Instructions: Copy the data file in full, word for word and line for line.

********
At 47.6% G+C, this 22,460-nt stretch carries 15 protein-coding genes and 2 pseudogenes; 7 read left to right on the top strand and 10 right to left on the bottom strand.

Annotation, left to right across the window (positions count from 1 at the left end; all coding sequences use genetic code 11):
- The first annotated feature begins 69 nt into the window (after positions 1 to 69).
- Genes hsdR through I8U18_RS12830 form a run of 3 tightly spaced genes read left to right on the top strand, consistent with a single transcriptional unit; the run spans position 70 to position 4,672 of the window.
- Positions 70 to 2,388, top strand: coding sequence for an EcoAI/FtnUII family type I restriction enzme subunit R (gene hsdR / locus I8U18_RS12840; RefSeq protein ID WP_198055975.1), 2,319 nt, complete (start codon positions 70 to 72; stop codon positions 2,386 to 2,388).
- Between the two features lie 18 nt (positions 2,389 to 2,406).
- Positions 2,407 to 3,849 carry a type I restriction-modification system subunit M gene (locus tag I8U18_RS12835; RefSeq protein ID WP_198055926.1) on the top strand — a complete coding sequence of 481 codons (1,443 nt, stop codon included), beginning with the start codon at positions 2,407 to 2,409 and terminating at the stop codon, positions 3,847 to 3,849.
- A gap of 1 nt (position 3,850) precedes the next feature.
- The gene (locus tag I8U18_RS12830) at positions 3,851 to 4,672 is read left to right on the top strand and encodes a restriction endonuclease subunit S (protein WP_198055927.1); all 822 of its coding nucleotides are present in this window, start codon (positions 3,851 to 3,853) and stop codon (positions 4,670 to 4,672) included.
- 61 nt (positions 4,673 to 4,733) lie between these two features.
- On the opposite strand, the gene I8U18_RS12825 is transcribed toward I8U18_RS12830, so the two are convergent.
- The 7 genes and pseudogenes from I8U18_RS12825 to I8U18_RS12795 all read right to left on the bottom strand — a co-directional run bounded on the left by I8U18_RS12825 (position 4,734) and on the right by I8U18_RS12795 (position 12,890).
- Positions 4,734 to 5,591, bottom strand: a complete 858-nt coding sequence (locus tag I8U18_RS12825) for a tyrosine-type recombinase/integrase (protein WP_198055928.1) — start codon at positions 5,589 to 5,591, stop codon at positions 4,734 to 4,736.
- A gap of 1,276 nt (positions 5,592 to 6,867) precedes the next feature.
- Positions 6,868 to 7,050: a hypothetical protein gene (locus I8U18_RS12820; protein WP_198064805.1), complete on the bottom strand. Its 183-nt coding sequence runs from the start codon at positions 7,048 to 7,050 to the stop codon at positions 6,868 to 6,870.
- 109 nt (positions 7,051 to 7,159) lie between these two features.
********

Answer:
At 47.6% G+C, this 22,460-nt stretch carries 15 protein-coding genes and 2 pseudogenes; 7 read left to right on the top strand and 10 right to left on the bottom strand.

Annotation, left to right across the window (positions count from 1 at the left end; all coding sequences use genetic code 11):
- The first annotated feature begins 69 nt into the window (after positions 1 to 69).
- Genes hsdR through I8U18_RS12830 form a run of 3 tightly spaced genes read left to right on the top strand, consistent with a single transcriptional unit; the run spans position 70 to position 4,672 of the window.
- Positions 70 to 2,388, top strand: coding sequence for an EcoAI/FtnUII family type I restriction enzme subunit R (gene hsdR / locus I8U18_RS12840; RefSeq protein ID WP_198055975.1), 2,319 nt, complete (start codon positions 70 to 72; stop codon positions 2,386 to 2,388).
- Between the two features lie 18 nt (positions 2,389 to 2,406).
- Positions 2,407 to 3,849 carry a type I restriction-modification system subunit M gene (locus tag I8U18_RS12835; RefSeq protein ID WP_198055926.1) on the top strand — a complete coding sequence of 481 codons (1,443 nt, stop codon included), beginning with the start codon at positions 2,407 to 2,409 and terminating at the stop codon, positions 3,847 to 3,849.
- A gap of 1 nt (position 3,850) precedes the next feature.
- The gene (locus tag I8U18_RS12830) at positions 3,851 to 4,672 is read left to right on the top strand and encodes a restriction endonuclease subunit S (protein WP_198055927.1); all 822 of its coding nucleotides are present in this window, start codon (positions 3,851 to 3,853) and stop codon (positions 4,670 to 4,672) included.
- 61 nt (positions 4,673 to 4,733) lie between these two features.
- On the opposite strand, the gene I8U18_RS12825 is transcribed toward I8U18_RS12830, so the two are convergent.
- The 7 genes and pseudogenes from I8U18_RS12825 to I8U18_RS12795 all read right to left on the bottom strand — a co-directional run bounded on the left by I8U18_RS12825 (position 4,734) and on the right by I8U18_RS12795 (position 12,890).
- Positions 4,734 to 5,591, bottom strand: a complete 858-nt coding sequence (locus tag I8U18_RS12825) for a tyrosine-type recombinase/integrase (protein WP_198055928.1) — start codon at positions 5,589 to 5,591, stop codon at positions 4,734 to 4,736.
- A gap of 1,276 nt (positions 5,592 to 6,867) precedes the next feature.
- Positions 6,868 to 7,050: a hypothetical protein gene (locus I8U18_RS12820; protein WP_198064805.1), complete on the bottom strand. Its 183-nt coding sequence runs from the start codon at positions 7,048 to 7,050 to the stop codon at positions 6,868 to 6,870.
- 109 nt (positions 7,051 to 7,159) lie between these two features.